Posts Tagged ‘maven’

Apache Maven 3 Cookbook

November 13th, 2011 No comments

This review is about Apache Maven 3 Cookbook from Srirangan from Packt Publishing.


  1. 9 chapters, 208 pages, $35.99
  2. This book covers Apache Maven 3


Each recipe is structured in 3 steps:

  1. “Getting ready”
  2. “How to do it”
  3. “See also” for references on associated recipes


  1. The scope of the book is too large for only 200 pages. It spans from Java to Scala and Groovy through Android, GWT and Flex.
  2. Most products installation processes (Sonatype Nexus, Hudson) are documented with a few screenshots. It would have been better to reference the product installation on the Web or to go in detail. In the current state of thing, most readers are left wondering what to do with it.
  3. The recipe structure is well adapted for… recipes. When talking about general Maven principles like compiling a project, it feels convoluted and artificial.
  4. Writing a whole chapter about native Maven reporting when there’s Sonar? Come on…


I was expecting much from this book, because I’m a daily Maven user and because Maven is regularly misused (see here and here for a start). I’m sorry to say I’m disappointed: there’s not much regarding how to resolve daily Maven problems provided. The concept is a good idea but IMHO the result is a failure.

Disclaimer: I was provided the book freely, courtesy of Packt Publishing

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Maven doesn’t suck, your POM does

October 9th, 2011 6 comments

Maven bashing is an all-time favorite: there are plenty of articles telling how Maven downloads the whole Internet, or how POMs are bloated and so on.

While I agree that Maven could be perfected, I’m also aware that some (if not most) of its shortcomings are not intrinsic but are caused by (very) bad configuration. Worse, even if used correctly in your projects, problems sometimes come from third-party dependencies! You do not believe me? Well, two examples follow, from standard libraries.


Coming from the classic logging framework, this may seem a surprise but log4j POM is a mess. Just look at its dependencies section:


Interestingly enough, Log4J depends on the Java Mail and JMS API! If you are using your application in an application server, you may be in for a rude surprise as conflicts may arise between your dependencies and the libraries available on the server.

Moreover, while some users may have the need of mail or JMS appenders, this is not the case for all of us. As such, there’s clearly a lack of appropriate modularization in the design of the library. Luckily, the above POM is an excerpt of version 1.2.15. Version 1.2.16 uses the optional tag for those libraries (which breaks transitivity): it addresses our application server use-case but is still a problem for those needing the dependencies as they have to add the dependency manually. See here for a thought or two on optional dependencies.

If we need version 1.2.15, there are basically two solutions.

  • Clean but cumbersome: we have to manually exclude JMS and Mail from each POM using Log4J. Who said software development was fun?
  • Gruesome but effective: if we have a Maven enterprise repository, we correct the POM (i.e. we add optional tags) on the repository.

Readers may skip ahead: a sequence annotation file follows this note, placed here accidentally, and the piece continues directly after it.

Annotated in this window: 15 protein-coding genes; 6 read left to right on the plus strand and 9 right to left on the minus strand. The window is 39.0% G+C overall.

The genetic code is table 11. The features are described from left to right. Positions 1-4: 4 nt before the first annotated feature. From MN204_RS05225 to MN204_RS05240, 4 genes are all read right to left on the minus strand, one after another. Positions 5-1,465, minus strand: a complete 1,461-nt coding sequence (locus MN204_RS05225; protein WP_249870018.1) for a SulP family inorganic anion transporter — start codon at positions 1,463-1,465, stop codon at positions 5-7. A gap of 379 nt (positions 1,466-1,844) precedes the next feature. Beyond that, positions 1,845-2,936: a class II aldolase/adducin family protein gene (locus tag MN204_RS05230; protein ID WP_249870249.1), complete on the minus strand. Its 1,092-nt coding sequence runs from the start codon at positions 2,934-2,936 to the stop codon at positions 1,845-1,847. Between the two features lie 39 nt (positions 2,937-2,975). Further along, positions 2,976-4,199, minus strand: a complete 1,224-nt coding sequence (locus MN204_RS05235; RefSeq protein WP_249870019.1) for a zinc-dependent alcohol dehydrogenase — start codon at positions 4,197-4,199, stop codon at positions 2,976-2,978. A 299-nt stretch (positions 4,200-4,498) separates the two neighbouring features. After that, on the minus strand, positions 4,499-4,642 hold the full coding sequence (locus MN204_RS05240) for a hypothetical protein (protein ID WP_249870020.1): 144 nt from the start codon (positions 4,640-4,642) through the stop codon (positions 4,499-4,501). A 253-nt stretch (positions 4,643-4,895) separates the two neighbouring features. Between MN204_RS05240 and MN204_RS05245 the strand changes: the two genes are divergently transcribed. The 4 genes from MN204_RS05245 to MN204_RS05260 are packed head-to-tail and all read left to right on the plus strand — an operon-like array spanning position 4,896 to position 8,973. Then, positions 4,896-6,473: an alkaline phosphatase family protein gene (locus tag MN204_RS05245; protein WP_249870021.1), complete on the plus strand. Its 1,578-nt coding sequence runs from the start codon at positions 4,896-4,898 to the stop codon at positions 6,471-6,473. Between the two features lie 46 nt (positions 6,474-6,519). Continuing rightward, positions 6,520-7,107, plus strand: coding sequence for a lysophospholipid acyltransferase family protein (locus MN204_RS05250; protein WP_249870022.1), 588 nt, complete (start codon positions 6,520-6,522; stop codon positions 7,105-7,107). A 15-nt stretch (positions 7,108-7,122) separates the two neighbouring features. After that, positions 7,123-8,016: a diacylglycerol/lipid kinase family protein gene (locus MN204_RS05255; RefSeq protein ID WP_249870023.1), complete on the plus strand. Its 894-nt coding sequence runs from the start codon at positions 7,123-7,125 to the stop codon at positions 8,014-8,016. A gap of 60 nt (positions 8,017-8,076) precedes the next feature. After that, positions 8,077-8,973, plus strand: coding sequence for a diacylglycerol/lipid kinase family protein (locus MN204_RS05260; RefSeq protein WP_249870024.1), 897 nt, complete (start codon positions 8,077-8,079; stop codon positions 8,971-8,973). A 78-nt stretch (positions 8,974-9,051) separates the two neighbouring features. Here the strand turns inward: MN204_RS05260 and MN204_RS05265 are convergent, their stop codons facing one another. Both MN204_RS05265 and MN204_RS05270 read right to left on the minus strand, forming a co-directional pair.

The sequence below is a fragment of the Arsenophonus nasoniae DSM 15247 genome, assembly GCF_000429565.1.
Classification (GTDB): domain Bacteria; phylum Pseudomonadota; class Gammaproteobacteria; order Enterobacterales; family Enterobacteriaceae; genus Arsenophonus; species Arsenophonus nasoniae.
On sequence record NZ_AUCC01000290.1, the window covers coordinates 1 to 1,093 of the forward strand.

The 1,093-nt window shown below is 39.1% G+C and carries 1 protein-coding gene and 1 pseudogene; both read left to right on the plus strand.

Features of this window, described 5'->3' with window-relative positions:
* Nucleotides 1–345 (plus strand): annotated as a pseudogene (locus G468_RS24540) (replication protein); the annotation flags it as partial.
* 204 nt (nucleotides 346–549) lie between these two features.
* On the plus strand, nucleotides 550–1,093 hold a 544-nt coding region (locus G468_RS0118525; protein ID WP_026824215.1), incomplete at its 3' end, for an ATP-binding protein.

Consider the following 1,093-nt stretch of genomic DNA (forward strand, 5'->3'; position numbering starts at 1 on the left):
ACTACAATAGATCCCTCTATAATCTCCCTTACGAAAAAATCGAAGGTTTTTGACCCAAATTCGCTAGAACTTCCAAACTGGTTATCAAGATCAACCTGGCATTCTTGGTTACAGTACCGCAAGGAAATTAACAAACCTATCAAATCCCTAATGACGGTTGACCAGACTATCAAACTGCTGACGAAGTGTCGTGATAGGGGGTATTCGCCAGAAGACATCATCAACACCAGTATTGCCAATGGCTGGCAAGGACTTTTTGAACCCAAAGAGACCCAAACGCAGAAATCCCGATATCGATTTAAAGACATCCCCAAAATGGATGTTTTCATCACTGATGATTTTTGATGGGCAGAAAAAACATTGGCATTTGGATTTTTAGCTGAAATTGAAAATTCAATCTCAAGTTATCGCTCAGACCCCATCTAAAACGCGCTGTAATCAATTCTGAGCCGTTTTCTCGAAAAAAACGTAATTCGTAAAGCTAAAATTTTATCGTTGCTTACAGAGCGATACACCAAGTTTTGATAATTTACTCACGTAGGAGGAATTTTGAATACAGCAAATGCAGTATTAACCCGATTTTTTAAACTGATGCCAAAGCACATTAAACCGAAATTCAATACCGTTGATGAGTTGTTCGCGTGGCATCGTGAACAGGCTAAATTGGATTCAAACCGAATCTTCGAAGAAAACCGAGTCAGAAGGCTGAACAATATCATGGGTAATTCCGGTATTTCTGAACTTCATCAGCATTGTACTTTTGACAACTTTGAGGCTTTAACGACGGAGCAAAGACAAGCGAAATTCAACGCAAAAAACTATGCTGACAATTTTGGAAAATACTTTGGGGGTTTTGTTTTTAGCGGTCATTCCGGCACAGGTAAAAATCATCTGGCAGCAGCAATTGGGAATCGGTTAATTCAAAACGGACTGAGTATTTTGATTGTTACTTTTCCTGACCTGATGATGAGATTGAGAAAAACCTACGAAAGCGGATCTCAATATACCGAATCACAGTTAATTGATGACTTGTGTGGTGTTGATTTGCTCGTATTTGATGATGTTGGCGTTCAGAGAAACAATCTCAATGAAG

Jasper reports

The Log4J example was straightforward: just the side-effects of bad modularization. Jasper’s POM has another twist, just look at a typical dependency:


The version part means the dependency’s version should be between 1.02b included and the latest version. This obviously has two drawbacks:

  • From an architectural point of view, how can the POM provider guarantee there won’t be an API break with the latest version?
  • From a Maven POV, it means Maven will try to download the latest version. In order to do that, it will try to contact repo1… You’re beginning to see the problem? If you’re behing a corporate proxy that isolates you from the Internet, you’re toast.

The POM excerpt comes from version 2.0.4. Starting from version 2.0.5, Jasper’s designers used only single version dependencies.

If you’re stuck with older versions, the only solution here is to replace the POM with a manually crafted one that do not use unboundedversion dependencies on your enterprise repository.


Despite the constant noise on the Internet, Maven is a wonderful tool. Yet, even if I take the utmost care to design my POM, some external dependencies make my life harder. It would be better to stop losing time complaining about the tool and invest this time helping the developers of those dependencies to provide better POMs.

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Free eBook: Apache Maven 3 Cookbook

October 4th, 2011 No comments

Dear readers,

In order to celebrate the release of Apache Maven 3 Cookbook, Packt Publishing contacted me in order to hold a contest to grab a free copy of the eBook!

To be frank, I haven’t a clue toward organizing a contest so the first three who send me a mail at nicolas at frankel dot ch with the subject “Apache Maven 3 Cookbook” will be sent the eBook for free. Don’t waste your time: on your mark, ready, go!

And thanks Packt for these gifts.

Update[10h20]: Sorry folks, all three eBooks have already been given. Winners will be contacted shortly by a Packt representative. Thanks for participating!

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Migrating from m2eclipse to m2e

September 25th, 2011 5 comments

Since Indigo, the Maven Ecliple plugin formerly known as m2eclipse became part of Eclipse release (at least in the pure Java release). The name of the plugin also changed from m2eclipse to m2e. This was not the sole change, however: